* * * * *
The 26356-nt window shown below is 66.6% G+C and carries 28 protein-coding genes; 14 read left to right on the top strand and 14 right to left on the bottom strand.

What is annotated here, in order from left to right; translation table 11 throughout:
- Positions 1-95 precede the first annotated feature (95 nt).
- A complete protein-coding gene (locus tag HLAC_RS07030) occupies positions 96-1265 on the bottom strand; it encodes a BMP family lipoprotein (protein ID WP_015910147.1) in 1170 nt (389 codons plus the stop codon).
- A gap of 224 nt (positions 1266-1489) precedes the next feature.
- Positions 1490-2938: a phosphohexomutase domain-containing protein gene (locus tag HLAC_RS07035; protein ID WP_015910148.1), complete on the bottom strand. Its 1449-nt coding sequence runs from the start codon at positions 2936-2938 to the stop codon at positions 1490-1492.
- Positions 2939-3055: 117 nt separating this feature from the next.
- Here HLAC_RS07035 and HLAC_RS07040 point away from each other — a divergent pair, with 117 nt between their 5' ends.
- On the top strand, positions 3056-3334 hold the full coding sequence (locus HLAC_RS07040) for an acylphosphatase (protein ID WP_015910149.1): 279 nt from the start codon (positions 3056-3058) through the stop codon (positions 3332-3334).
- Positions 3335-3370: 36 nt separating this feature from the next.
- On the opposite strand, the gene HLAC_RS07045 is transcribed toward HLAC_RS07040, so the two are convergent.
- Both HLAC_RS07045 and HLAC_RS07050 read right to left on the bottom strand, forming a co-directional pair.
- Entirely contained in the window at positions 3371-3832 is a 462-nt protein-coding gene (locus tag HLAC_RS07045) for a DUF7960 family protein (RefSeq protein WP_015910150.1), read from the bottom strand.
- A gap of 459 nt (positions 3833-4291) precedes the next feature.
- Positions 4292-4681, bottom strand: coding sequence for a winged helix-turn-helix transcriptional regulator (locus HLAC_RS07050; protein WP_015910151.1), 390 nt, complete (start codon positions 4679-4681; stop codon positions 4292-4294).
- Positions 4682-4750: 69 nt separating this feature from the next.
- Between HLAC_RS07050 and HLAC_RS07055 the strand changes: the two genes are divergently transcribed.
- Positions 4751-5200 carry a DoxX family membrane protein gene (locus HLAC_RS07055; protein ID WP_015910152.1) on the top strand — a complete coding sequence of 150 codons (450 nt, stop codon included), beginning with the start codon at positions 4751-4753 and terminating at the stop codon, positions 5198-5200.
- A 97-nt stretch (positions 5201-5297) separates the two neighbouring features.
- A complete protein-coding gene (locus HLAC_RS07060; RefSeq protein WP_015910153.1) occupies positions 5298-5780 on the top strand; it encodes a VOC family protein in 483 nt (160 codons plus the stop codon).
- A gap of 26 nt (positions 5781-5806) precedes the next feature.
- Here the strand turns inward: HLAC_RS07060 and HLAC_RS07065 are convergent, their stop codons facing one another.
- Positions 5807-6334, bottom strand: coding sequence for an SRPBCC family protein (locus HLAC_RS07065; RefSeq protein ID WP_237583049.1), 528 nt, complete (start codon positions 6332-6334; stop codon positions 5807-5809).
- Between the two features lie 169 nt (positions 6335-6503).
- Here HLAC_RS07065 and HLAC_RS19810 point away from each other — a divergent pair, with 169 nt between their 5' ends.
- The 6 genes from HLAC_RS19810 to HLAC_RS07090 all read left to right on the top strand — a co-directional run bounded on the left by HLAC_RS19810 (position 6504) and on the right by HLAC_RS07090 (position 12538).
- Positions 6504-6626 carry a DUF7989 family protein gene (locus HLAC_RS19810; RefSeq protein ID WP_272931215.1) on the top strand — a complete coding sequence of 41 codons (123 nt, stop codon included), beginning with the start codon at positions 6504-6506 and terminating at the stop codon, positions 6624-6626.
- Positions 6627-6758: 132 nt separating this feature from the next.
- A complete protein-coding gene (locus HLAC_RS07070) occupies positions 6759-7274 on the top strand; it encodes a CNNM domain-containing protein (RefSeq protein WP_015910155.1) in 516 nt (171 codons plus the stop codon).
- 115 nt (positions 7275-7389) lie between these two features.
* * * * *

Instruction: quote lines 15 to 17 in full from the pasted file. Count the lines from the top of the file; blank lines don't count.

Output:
- Positions 4292-4681, bottom strand: coding sequence for a winged helix-turn-helix transcriptional regulator (locus HLAC_RS07050; protein WP_015910151.1), 390 nt, complete (start codon positions 4679-4681; stop codon positions 4292-4294).
- Positions 4682-4750: 69 nt separating this feature from the next.
- Between HLAC_RS07050 and HLAC_RS07055 the strand changes: the two genes are divergently transcribed.